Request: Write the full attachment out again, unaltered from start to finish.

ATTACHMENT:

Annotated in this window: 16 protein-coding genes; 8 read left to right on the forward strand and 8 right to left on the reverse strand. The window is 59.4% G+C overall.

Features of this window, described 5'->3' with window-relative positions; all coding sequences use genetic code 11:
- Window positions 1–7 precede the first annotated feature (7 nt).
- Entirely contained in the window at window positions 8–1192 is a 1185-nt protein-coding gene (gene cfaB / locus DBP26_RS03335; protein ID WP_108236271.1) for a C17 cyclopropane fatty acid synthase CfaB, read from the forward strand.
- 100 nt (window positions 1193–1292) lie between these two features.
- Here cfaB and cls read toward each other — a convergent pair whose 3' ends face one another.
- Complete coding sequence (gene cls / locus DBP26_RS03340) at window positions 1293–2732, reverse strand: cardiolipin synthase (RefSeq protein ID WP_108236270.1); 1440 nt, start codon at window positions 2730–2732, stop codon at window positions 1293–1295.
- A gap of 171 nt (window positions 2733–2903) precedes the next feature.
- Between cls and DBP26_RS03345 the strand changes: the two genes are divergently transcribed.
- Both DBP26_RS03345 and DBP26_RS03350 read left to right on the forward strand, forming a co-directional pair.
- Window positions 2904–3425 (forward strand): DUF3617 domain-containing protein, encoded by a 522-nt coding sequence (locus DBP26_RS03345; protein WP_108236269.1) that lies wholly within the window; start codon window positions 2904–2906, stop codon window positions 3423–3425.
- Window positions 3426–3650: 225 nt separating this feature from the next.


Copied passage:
Annotated in this window: 16 protein-coding genes; 8 read left to right on the forward strand and 8 right to left on the reverse strand. The window is 59.4% G+C overall.

Features of this window, described 5'->3' with window-relative positions; all coding sequences use genetic code 11:
- Window positions 1–7 precede the first annotated feature (7 nt).
- Entirely contained in the window at window positions 8–1192 is a 1185-nt protein-coding gene (gene cfaB / locus DBP26_RS03335; protein ID WP_108236271.1) for a C17 cyclopropane fatty acid synthase CfaB, read from the forward strand.
- 100 nt (window positions 1193–1292) lie between these two features.
- Here cfaB and cls read toward each other — a convergent pair whose 3' ends face one another.
- Complete coding sequence (gene cls / locus DBP26_RS03340) at window positions 1293–2732, reverse strand: cardiolipin synthase (RefSeq protein ID WP_108236270.1); 1440 nt, start codon at window positions 2730–2732, stop codon at window positions 1293–1295.
- A gap of 171 nt (window positions 2733–2903) precedes the next feature.
- Between cls and DBP26_RS03345 the strand changes: the two genes are divergently transcribed.
- Both DBP26_RS03345 and DBP26_RS03350 read left to right on the forward strand, forming a co-directional pair.
- Window positions 2904–3425 (forward strand): DUF3617 domain-containing protein, encoded by a 522-nt coding sequence (locus DBP26_RS03345; protein WP_108236269.1) that lies wholly within the window; start codon window positions 2904–2906, stop codon window positions 3423–3425.
- Window positions 3426–3650: 225 nt separating this feature from the next.